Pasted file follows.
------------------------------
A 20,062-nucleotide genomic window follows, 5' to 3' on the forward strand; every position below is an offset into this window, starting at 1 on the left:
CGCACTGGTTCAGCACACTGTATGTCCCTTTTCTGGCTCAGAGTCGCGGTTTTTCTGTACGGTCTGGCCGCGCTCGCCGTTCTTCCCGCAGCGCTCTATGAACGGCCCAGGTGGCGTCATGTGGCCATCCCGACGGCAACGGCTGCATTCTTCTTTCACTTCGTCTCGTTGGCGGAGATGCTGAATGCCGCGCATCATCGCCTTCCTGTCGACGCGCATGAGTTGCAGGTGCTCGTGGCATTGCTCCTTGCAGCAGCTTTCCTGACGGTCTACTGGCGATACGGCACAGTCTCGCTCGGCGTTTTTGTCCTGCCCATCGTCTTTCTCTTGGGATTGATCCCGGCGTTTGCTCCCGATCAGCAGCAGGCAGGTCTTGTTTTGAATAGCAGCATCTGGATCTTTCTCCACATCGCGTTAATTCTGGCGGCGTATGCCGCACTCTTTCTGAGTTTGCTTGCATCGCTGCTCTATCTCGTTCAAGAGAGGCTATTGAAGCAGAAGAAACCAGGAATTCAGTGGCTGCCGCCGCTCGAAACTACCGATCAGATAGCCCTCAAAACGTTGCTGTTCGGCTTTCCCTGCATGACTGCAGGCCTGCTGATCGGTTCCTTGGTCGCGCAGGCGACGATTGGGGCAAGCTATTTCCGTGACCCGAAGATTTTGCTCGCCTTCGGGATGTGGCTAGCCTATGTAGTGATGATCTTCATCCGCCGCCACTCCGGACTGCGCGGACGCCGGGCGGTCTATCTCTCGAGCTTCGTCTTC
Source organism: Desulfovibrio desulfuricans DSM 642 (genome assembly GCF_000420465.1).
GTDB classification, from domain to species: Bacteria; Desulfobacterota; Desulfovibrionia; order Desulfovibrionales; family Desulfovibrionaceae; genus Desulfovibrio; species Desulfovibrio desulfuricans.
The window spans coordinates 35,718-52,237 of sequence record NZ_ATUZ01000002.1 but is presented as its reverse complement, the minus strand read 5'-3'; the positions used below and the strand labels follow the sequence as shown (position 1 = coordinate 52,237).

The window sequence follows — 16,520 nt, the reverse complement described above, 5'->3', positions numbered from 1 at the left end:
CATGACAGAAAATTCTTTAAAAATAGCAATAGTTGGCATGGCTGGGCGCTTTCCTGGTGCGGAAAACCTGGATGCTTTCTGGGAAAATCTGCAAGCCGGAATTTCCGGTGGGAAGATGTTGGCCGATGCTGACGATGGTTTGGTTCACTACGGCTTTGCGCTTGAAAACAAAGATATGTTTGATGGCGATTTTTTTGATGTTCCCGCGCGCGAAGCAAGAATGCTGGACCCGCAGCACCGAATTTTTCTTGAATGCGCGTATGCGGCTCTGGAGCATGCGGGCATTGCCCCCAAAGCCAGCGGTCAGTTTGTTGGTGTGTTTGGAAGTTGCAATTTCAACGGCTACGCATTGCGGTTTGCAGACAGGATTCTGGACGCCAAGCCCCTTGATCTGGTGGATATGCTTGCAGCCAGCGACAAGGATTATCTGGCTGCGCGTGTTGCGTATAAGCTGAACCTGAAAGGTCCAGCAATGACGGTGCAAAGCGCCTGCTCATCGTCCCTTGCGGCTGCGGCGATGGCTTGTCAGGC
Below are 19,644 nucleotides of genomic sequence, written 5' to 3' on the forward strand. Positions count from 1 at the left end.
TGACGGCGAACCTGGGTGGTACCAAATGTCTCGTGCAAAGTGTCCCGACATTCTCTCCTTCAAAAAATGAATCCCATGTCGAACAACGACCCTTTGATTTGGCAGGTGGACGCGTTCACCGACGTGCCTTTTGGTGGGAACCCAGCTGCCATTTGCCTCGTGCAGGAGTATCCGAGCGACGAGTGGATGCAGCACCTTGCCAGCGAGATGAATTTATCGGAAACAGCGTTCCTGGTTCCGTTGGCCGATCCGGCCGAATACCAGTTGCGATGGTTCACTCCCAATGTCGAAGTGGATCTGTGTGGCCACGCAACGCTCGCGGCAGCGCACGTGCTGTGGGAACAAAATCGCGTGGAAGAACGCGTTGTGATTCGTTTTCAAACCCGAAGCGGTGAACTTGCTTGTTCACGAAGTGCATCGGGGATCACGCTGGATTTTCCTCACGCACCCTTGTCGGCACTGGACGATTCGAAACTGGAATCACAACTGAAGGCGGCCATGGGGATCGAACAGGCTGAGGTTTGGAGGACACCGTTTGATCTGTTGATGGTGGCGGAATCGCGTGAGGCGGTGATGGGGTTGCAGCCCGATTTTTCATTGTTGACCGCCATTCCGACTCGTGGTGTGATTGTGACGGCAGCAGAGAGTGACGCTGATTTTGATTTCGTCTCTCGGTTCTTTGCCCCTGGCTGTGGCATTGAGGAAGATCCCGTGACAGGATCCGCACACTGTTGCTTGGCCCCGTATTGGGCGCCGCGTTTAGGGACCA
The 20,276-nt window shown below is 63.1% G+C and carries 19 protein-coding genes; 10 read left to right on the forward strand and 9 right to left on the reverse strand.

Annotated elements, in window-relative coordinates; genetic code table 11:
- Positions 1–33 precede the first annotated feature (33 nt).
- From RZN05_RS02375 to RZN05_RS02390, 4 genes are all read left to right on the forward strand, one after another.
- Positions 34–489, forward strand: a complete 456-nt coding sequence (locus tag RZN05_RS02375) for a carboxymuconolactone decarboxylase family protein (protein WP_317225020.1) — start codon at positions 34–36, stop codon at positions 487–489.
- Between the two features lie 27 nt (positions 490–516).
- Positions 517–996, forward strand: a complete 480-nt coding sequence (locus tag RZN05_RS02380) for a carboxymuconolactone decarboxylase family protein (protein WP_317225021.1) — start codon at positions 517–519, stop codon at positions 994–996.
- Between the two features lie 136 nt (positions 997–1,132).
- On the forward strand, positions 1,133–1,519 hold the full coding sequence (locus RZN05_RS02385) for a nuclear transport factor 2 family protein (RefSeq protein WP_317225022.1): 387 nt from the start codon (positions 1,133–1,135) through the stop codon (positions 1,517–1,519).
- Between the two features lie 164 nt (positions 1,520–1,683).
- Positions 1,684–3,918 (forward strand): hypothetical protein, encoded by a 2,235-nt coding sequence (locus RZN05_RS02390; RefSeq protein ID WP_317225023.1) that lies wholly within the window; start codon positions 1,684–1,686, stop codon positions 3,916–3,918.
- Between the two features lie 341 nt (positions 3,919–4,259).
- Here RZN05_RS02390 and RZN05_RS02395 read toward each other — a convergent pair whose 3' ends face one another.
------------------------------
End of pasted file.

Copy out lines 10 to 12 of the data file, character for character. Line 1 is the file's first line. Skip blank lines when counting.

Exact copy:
The 20,276-nt window shown below is 63.1% G+C and carries 19 protein-coding genes; 10 read left to right on the forward strand and 9 right to left on the reverse strand.

Annotated elements, in window-relative coordinates; genetic code table 11:
- Positions 1–33 precede the first annotated feature (33 nt).